Melissa O’Rourke, ISU Extension Farm & Agribusiness Management Specialist
Farm tractors and other implements move down gravel roads, county blacktops and highways all across Iowa, traveling from field to field. This necessary movement is heightened during planting, haying and harvesting seasons.
For years, the federal agency charged with monitoring and regulating commercial vehicle safety has allowed state governments to waive commercial drives license (CDL) requirements for farmers hauling crops or driving farm equipment on public roads. Earlier this year, the Federal Motor Carrier Safety Administration (FMCSA) was poised to eliminate this exception.
Under the proposed change, FMCSA suggested that all crop shipments be considered part of interstate commerce – even, for example, when farmers were making short hauls to local grain elevators and not crossing state lines. This new designation would make CDLs a necessity for anyone operating a farm implement or hauling grain on a public road. CDLs would have been required for livestock hauled in trailers as small as 16 feet in length. Producers who operated tractors, combines and pickup trucks hauling trailers would all be required to obtain CDLs along with medical cards and maintain log books as if they were long-haul truckers.In many states, young drivers – who may be family farm members assisting in production operations – would be ineligible for CDL license, and therefore excluded from participation in the farm operation.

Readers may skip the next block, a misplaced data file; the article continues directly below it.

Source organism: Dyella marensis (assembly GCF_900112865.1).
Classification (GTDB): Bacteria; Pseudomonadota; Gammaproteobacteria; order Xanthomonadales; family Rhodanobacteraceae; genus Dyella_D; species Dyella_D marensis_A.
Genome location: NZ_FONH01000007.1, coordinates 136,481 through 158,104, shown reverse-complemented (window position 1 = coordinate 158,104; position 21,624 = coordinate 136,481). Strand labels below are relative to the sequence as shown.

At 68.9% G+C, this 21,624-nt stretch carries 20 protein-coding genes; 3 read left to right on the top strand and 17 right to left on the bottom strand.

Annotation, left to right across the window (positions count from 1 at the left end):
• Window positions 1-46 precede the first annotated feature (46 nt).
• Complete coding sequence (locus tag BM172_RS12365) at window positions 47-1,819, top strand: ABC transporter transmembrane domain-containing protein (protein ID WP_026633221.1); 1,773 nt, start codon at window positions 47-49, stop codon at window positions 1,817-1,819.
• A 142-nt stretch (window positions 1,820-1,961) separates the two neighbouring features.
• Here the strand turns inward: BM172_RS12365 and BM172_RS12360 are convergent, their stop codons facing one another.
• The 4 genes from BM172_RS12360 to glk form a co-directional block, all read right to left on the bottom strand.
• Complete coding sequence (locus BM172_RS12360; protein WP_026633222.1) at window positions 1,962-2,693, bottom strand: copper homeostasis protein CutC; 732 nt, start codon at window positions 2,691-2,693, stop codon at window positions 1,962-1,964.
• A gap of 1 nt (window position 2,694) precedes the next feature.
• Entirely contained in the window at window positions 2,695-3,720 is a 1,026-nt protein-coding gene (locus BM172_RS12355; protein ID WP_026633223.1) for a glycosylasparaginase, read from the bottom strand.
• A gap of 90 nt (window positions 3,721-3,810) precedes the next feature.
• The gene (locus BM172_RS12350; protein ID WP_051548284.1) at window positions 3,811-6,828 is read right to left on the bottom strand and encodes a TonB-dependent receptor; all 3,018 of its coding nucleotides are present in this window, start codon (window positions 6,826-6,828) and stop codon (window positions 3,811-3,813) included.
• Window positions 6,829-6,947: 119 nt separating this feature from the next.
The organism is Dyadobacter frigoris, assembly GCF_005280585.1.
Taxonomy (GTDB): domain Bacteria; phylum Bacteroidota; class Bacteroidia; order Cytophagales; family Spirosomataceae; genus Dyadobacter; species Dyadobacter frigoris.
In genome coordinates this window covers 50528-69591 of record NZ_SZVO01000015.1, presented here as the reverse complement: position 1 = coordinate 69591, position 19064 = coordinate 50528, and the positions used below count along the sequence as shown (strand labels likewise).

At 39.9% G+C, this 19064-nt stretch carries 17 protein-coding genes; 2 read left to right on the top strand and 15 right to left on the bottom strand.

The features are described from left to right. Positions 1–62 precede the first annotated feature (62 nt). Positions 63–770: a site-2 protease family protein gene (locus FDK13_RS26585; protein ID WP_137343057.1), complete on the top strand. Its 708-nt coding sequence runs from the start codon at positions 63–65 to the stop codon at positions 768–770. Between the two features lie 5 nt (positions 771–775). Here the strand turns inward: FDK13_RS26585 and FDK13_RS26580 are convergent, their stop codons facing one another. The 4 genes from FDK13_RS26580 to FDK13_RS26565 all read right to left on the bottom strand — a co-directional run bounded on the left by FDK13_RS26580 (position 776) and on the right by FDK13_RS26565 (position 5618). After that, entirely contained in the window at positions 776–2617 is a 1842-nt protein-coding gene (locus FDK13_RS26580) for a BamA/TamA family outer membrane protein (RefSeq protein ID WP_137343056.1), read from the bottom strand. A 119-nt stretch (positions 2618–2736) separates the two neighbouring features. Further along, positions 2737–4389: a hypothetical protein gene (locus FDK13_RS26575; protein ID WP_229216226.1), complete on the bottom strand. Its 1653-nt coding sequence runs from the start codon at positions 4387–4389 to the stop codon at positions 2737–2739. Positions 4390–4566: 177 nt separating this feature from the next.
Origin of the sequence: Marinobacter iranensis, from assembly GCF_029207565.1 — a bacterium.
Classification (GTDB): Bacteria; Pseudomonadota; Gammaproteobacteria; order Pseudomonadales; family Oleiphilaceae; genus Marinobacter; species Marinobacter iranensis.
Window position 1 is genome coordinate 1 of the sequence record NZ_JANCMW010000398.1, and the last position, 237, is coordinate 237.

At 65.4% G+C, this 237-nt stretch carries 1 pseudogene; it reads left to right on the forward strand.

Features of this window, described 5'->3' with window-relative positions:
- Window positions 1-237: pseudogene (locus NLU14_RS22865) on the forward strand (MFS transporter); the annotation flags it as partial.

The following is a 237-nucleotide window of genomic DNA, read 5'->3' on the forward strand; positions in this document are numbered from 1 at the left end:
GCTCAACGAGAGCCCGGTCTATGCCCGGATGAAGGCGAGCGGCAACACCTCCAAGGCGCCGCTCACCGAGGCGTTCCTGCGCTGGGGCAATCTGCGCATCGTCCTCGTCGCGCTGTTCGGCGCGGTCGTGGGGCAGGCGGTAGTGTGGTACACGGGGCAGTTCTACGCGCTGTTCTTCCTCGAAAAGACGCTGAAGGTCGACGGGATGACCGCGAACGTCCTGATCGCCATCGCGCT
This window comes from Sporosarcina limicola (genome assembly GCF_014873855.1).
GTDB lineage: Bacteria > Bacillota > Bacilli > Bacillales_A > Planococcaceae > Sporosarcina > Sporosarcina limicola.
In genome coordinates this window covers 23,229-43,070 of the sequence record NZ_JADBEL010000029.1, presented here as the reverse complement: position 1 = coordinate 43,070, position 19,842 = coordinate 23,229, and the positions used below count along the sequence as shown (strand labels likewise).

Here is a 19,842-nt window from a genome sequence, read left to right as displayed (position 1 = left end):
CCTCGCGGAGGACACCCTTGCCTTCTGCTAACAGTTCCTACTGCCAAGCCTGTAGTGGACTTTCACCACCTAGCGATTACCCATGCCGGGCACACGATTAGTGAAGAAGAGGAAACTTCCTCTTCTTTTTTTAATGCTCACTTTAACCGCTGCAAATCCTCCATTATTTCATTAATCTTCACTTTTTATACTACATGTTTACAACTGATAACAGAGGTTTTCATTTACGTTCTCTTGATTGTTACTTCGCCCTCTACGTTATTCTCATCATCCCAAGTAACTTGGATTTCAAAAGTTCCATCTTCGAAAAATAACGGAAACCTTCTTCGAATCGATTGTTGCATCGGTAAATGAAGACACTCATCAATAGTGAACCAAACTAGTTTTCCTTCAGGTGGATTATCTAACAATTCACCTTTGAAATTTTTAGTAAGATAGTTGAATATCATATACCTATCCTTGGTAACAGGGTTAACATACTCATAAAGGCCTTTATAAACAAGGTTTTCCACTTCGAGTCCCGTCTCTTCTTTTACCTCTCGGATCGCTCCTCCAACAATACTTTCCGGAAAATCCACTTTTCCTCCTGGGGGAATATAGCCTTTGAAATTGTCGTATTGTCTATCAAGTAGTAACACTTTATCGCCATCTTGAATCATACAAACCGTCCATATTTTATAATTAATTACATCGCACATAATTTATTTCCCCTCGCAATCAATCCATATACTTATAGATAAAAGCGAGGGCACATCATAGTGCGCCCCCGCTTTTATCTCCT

The FMSCA initially intended to allow 30 days for public comment before implanting the new rules. Fortunately, farmers, ranchers and related industry groups contacted federal legislators with their concerns. These contacts resulted in 18 US senators requesting that FMSCA allow more time for public comment – through August 1, 2011.
FMSCA received over 1700 comments from farmers and representative groups. FMSCA heard a wide range of protests from concerned individuals and groups. It appears to some that the comments received by FMSCA served to inform the agency of the realities of farm operations.
On August 10, 2011, FMSCA issued regulatory guidance, essentially backing off the proposed new rules. At least for the present time, CDLs will not be required of farm operators moving tractors, combines, and trucks pulling implements and livestock trailers. The responsiveness of ag producers and representative groups yielded a positive result. Continued watchfulness on this topic is warranted.
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